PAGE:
Let’s take a second look at asking. We have two children in college. One happily asks us to spring for things. The other often pays her own way, even for expenses we would gladly cover. I know she wants to be independent, but she’s trying to cover expenses for which we’ve already made provision.
So, are you trying to cover something yourself? Have you asked for something, only to have God answer, and you refused? For me, one of the most humbling things about marriage has been finances. God graciously allowed me to stay home and raise our children. However, after a stint in the workforce, the transition to complete financial dependence on my husband put a pin in my pride balloon. Even now, God and I wrangle over costs for school and writing. I’ve learned the hard way to humble myself and to accept His provision, even though God’s source made me squirm.
Coming. Asking. Receiving. Why are they so hard? Let’s take a look:
Accountability: If we ask, we may not like God’s answer and then we’re stuck. Obey—or not. Yet an opportunity to obey presents an opportunity to grow. God honors and blesses obedience. Even the smallest steps. Luke 17:6 says, “If you have faith as small as a mustard seed, you can say to this mulberry tree, ‘Be uprooted and planted in the sea,’ and it will obey you.’’ And it takes faith to obey.
Dependence: To admit need goes against our American streak of independence. It’s even worse here in Texas where a pull-yourself-up-by-your-own-bootstraps mentality prevails. Yet Scripture reminds us, “My grace is sufficient for you, for my power is made perfect in weakness.” (2 Cor. 12:9)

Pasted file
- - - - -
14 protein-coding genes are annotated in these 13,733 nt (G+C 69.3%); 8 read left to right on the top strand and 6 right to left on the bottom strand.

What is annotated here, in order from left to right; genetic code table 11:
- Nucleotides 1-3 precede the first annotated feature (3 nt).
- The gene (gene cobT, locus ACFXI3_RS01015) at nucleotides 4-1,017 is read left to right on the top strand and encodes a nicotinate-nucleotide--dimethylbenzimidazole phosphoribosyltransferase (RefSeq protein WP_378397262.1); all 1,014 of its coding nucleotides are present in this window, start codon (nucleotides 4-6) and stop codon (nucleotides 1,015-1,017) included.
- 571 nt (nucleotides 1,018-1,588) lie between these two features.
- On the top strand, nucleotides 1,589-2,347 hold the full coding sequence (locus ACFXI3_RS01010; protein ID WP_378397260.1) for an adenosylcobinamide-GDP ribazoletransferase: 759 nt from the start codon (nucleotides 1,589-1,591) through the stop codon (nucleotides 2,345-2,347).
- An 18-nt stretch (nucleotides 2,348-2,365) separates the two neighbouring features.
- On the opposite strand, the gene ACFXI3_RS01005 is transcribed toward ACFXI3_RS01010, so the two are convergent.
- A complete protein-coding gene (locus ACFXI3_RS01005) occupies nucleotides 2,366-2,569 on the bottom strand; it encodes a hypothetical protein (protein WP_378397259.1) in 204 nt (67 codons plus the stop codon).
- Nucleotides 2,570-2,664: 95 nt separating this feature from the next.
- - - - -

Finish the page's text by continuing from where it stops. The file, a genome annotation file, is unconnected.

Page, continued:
Humility: To come, ask, and receive, we must admit that we are sheep and He’s the Shepherd. Sheep aren’t that bright. They’re defenseless. They get lost. They have no cool factor. Something in us wants to be Boss and we wince at our weakness. Peter tells us to embrace our inner sheep, “All of you, clothe yourselves with humility toward one another, because, ‘God opposes the proud but shows favor to the humble.’ Humble yourselves, therefore, under God’s mighty hand, that he may lift you up in due time.” (1 Peter 5:5-6)
Yes, coming, asking, and receiving from God are tough. But what about NOT coming, NOT asking, NOT receiving? What do we lose when we keep our distance from Him?
Workout for the Week: Just Ask, Part 2
Memory Verse: “Ask and it will be given to you; seek and you will find; knock and the door will be opened to you.” Matthew 7:7
Meditation Passage: John 1:10-13
Just Do It: Come, ask, receive.